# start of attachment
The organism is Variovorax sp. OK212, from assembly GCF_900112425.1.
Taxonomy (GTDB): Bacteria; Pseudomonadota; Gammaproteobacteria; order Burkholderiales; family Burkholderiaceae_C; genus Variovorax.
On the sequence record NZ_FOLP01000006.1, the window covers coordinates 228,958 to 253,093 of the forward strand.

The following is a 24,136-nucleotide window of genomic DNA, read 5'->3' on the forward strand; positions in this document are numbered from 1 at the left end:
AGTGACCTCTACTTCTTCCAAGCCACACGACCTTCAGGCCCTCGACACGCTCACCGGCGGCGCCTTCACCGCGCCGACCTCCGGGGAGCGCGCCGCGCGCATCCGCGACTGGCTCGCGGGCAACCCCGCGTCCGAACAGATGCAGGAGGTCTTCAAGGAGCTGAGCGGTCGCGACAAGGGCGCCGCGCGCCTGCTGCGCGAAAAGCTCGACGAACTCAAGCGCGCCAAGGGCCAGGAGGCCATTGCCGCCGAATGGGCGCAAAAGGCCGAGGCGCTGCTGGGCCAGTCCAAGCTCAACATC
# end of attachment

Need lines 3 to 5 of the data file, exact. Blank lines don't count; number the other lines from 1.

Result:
On the sequence record NZ_FOLP01000006.1, the window covers coordinates 228,958 to 253,093 of the forward strand.

The following is a 24,136-nucleotide window of genomic DNA, read 5'->3' on the forward strand; positions in this document are numbered from 1 at the left end:
AGTGACCTCTACTTCTTCCAAGCCACACGACCTTCAGGCCCTCGACACGCTCACCGGCGGCGCCTTCACCGCGCCGACCTCCGGGGAGCGCGCCGCGCGCATCCGCGACTGGCTCGCGGGCAACCCCGCGTCCGAACAGATGCAGGAGGTCTTCAAGGAGCTGAGCGGTCGCGACAAGGGCGCCGCGCGCCTGCTGCGCGAAAAGCTCGACGAACTCAAGCGCGCCAAGGGCCAGGAGGCCATTGCCGCCGAATGGGCGCAAAAGGCCGAGGCGCTGCTGGGCCAGTCCAAGCTCAACATC